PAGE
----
MTH131 Applied Calculus I

Spring 2015 - Section 200  (Providence Campus)

University of Rhode Island

Instructor:    Orlando Merino, merino@math.uri.edu, Lippitt Hall 200F, 874-4442

Text:                Hughes –Hallett, et. al., 5th edition, Applied Calculus (Wiley), with WileyPLUS registration code

Calculators:  A graphing calculator is required.
Certain advanced calculators may not be permitted for some class quizzes and for parts of exams.

Prerequisite:  Precalculus MTH 111 or equivalent.

Homework Problems and Exam Schedule: GO HERE

GOALS OF THE COURSE Math 131 is a calculus course primarily intended for students in the life or social sciences, such as Biology, Pharmacy, and Economics.  The main emphasis will on the practical interpretation of calculus in numerical, graphical, and algebraic terms, although important theoretical concepts will also be covered. The main topics of the course are functions, differentiation, integration and applications.

NOTE: MTH 131 is different than the four-credit calculus course, Mth 141, designed for students who intend to take more advanced math, such as engineering, computer science, and mathemactics majors.

TWO exams (Feb.20, April 3): 200 for each exam
Comprehensive Final Exam (May 8): 300 points
Wiley Plus Homework: 100 points   Weekly Quizes: 200 Points

Letter grades: A (92% - 100%), A- (90% - 91%), B+ (87% - 89%), B (82% - 86%), B- (80% - 81%),

C+ (77% - 79%), C (72% - 76%), C- (70% - 71%), D+ (67% - 69%), D (60% - 66%), F (0% - 59%)

Exams and Evaluation  There will be TWO exams  given during the semester and a final exam which is comprehensive. 50% of the final exam is on material learned after test 2. The exams will reflect the variety of the homework problems. Do not expect to be asked merely to solve homework problems with the numbers changed. The best way to prepare for the exams, and to develop confidence in your ability to solve problems, is to work on the homework problems as suggested.   NOTE:  Laptop computers, PDAs, cellphones are not allowed during tests.

Homework  We will be using the WileyPlus system (see below for more information), which is web-based. Wiley Plus Homework is due every Thursday at 7 p.m.  Supplementary exercises are suggested in HERE

WILEY PLUS SYSTEM

We will be using WileyPLUS online homework system in this course. To sign up for this system, you will need a WileyPLUS registration code.

If you buy a new copy of the textbook at the bookstore, or the online version at the Wiley website, a registration code for the WileyPLUS will be included with the book at no additional cost.
If you buy a used copy of the book, you will need to purchase a WileyPLUS code separately. The cost of a code at the Wiley site: WileyPLUS is about \$75.
If you buy a new copy of the book from some other source, make sure it includes the WileyPLUS registration code.

If you buy the WileyPLUS registration code, then you will have access to an electronic copy of the book during the semester.

Sign up for the WileyPLUS system by clicking www.wileyplus.com Choose UNIVERSITY OF RHODE ISLAND, then APPLIED CALCULUS I/II, then SP'15 MTH131 Section 200 Merino.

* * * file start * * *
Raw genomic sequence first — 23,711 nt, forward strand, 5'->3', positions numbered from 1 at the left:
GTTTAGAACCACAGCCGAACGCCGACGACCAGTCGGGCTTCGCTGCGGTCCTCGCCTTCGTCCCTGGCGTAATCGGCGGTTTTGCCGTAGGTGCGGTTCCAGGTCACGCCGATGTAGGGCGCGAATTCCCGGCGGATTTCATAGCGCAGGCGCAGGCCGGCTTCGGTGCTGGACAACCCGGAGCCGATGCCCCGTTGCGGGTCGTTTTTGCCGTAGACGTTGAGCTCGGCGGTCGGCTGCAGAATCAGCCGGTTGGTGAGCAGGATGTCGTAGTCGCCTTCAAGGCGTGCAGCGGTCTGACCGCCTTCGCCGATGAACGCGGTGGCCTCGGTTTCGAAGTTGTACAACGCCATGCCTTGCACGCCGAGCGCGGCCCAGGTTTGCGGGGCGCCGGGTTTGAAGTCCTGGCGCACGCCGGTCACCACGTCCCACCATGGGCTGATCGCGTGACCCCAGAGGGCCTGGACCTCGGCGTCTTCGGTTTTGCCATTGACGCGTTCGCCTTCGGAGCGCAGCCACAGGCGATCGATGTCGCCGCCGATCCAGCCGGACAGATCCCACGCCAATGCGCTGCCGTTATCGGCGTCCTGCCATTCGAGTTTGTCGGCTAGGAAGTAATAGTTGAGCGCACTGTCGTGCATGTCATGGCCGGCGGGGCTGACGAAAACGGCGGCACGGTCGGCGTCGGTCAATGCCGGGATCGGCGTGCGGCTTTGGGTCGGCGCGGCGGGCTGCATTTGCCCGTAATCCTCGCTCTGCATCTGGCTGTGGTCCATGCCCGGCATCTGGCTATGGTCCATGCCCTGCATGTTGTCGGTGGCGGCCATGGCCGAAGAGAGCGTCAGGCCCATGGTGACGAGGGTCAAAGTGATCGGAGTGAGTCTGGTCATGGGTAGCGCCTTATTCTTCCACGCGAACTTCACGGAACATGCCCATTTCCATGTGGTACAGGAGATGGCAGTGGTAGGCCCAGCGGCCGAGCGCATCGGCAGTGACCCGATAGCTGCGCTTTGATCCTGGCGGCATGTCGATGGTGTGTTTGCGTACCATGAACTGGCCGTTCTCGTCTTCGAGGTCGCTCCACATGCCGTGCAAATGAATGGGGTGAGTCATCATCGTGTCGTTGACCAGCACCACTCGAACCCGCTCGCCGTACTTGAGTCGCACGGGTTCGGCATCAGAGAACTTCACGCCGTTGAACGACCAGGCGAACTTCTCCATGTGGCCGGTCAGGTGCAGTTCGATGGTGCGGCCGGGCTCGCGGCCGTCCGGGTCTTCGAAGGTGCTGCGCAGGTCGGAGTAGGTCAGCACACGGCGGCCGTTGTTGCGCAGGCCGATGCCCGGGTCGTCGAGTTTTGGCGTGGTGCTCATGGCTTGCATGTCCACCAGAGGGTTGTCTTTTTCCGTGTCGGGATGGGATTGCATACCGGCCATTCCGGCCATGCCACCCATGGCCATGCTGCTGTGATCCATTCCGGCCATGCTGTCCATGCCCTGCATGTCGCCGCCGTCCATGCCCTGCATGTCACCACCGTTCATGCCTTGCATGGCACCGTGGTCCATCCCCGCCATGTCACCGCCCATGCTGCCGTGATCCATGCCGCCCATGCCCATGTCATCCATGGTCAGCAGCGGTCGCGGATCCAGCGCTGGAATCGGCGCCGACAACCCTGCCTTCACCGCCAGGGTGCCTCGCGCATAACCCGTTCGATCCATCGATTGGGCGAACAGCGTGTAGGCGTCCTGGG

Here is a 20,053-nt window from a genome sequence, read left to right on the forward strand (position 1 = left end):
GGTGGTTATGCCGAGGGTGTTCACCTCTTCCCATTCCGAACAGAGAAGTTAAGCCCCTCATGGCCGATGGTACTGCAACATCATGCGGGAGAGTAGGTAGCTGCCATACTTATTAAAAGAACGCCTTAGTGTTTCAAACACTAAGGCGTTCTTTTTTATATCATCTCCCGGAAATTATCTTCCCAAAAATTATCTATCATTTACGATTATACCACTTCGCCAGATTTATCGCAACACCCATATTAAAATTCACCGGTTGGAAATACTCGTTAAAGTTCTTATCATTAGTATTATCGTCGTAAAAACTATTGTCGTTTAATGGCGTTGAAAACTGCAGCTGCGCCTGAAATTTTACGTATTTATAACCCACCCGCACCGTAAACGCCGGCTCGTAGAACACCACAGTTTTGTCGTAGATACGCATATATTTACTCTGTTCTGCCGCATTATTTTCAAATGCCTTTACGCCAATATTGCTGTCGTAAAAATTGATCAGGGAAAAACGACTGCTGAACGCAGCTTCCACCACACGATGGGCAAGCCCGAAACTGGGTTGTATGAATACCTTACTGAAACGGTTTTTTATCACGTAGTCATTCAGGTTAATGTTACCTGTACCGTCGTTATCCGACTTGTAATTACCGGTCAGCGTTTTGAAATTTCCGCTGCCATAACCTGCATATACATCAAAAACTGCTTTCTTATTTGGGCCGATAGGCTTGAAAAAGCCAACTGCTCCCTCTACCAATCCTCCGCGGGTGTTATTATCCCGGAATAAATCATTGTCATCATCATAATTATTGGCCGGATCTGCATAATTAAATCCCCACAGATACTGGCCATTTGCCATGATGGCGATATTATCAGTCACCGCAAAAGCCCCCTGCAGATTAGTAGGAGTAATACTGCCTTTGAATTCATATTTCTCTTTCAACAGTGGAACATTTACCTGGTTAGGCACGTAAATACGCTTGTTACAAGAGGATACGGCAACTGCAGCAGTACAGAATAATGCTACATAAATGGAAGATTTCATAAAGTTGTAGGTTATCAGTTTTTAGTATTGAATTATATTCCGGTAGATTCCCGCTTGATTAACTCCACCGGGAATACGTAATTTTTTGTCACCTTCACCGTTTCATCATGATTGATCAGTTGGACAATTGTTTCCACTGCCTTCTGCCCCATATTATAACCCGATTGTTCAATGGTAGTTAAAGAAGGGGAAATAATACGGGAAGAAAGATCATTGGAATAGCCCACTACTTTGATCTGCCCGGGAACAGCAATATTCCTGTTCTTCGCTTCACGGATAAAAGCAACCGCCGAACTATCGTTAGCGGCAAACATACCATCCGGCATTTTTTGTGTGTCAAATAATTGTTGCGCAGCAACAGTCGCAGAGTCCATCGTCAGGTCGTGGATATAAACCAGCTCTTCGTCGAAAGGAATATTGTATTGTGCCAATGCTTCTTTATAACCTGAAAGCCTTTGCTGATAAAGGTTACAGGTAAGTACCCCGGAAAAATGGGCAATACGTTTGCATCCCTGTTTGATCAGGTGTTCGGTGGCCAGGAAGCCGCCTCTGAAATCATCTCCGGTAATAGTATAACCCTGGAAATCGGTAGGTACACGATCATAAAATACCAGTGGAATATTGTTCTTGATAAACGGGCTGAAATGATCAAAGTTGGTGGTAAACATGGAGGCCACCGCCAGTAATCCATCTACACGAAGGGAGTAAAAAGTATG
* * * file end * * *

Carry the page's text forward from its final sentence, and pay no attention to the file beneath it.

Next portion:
DO NOT SIGN UP FOR WILEYPLUS UNTIL YOU HAVE DECIDED WHICH SECTION OF MTH 131 YOU ARE TAKING AND YOU HAVE REGISTERED FOR THAT SECTION.

Help  I will be available at 6:30 p.m. right before class for questions on the homework.  I will be answering questions by email, phone, or in my office in Kingston at the Mathematics Department Lippitt Hall 200F, at a time that will be announced. There is also free URI tutoring available in room 222 of the Shepard Building (schedule is posted there), and in Kingston at Lippit and at the Academic Enhancement Center, located in the 4th floor of Roosevelt Hall.

EXPECTATIONS: We expect that you will give this course 7-9 hours a week of your undivided attention, in addition to your class time. This is an approximate figure of course, but don't assume that you can spend less time than this and still get a grade you'll like. We also expect that you will ATTEND EVERY CLASS MEETING.

Do the homework. An important purpose of the problems is to make you think through and master the ideas of the subject so that you can confidently apply your knowledge in new situations. It is essential that you devote adequate time attempting to solve each assigned problem. Discipline yourself not to check the solution manual too quickly, be willing to spend an occasional half hour or more on a challenging problem. You may learn a great deal from honest hard work on a problem, even if you don't succeed in solving it. Read the text material before working on the problems.

Read the textbook:  Read the textbook. You may not be used to reading mathematics texts, but you will be actively encouraged to read this one. By reading the text before class you will have a better chance of making good use of your time in class. Don't worry if you don't understand everything. Ask questions in class and read the material again late

Excused absences from exams: see the University manual sections 8.51.11-14 http://www.uri.edu/facsen/8.50-8.57.html

University policy on plagiarism: see the University manual sections 8.27.10-21 http://www.uri.edu/facsen/8.20-8.27.html

Special Needs: Any student with a documented disability is welcome to contact me early in the semester so that we may work out reasonable accomodations to support your success in this course. Students should also contact Disability Services for Student, Office of Student Life, 330 Memorial Union, Kingston, 874-2098.